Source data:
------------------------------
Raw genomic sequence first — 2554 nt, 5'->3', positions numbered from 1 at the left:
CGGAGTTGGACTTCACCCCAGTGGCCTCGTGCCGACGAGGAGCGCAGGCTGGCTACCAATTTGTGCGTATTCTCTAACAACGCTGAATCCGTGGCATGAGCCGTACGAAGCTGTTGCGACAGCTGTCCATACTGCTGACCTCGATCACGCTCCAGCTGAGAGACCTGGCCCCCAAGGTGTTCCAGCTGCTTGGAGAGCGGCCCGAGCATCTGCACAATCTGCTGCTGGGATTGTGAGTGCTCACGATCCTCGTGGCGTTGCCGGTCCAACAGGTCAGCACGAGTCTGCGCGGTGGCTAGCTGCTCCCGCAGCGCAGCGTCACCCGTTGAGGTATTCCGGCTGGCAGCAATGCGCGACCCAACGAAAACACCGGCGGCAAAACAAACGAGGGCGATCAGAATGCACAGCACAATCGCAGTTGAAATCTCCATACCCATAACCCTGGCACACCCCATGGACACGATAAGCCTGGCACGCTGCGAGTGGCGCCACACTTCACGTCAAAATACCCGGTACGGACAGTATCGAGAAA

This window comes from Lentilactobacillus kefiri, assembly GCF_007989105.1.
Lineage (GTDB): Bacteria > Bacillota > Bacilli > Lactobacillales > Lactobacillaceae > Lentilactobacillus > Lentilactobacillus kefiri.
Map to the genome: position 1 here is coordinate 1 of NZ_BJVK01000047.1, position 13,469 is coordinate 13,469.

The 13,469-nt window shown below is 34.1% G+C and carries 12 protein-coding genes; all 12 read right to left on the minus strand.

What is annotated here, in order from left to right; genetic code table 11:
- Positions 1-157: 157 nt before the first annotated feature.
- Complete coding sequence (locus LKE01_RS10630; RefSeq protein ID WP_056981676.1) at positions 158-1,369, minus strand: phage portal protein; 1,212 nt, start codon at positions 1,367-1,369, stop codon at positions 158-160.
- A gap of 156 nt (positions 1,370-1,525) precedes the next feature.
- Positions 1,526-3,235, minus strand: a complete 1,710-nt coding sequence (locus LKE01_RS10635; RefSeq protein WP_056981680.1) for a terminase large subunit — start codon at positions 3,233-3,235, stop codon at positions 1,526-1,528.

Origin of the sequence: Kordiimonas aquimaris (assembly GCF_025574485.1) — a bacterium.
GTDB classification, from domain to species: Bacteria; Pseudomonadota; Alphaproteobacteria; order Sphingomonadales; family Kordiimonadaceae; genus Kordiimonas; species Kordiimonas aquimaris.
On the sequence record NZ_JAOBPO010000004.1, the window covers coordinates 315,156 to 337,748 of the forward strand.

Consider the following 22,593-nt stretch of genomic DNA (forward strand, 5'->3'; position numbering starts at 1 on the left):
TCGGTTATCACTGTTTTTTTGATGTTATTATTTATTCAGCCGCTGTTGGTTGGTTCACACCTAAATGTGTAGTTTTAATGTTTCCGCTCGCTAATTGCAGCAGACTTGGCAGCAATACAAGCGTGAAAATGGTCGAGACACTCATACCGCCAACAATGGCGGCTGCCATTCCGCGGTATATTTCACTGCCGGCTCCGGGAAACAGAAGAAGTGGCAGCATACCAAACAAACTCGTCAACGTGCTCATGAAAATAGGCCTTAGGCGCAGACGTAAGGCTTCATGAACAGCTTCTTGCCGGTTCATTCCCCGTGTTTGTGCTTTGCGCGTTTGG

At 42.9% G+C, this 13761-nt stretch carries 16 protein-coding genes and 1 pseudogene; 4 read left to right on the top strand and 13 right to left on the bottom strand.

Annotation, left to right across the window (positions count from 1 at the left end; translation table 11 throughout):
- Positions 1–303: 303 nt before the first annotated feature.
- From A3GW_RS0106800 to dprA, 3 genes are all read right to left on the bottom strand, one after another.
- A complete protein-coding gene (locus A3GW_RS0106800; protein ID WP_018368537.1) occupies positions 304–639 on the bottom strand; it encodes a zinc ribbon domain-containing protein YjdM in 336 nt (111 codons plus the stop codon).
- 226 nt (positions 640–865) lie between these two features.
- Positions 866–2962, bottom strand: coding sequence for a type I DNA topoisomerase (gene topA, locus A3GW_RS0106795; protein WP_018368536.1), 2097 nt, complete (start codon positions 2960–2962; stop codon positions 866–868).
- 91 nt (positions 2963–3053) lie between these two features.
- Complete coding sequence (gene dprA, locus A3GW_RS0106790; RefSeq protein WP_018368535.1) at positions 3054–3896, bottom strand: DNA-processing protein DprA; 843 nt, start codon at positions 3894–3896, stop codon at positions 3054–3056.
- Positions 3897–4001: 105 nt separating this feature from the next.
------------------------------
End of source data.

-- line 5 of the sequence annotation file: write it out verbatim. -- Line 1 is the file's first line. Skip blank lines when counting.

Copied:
Map to the genome: position 1 here is coordinate 1 of NZ_BJVK01000047.1, position 13,469 is coordinate 13,469.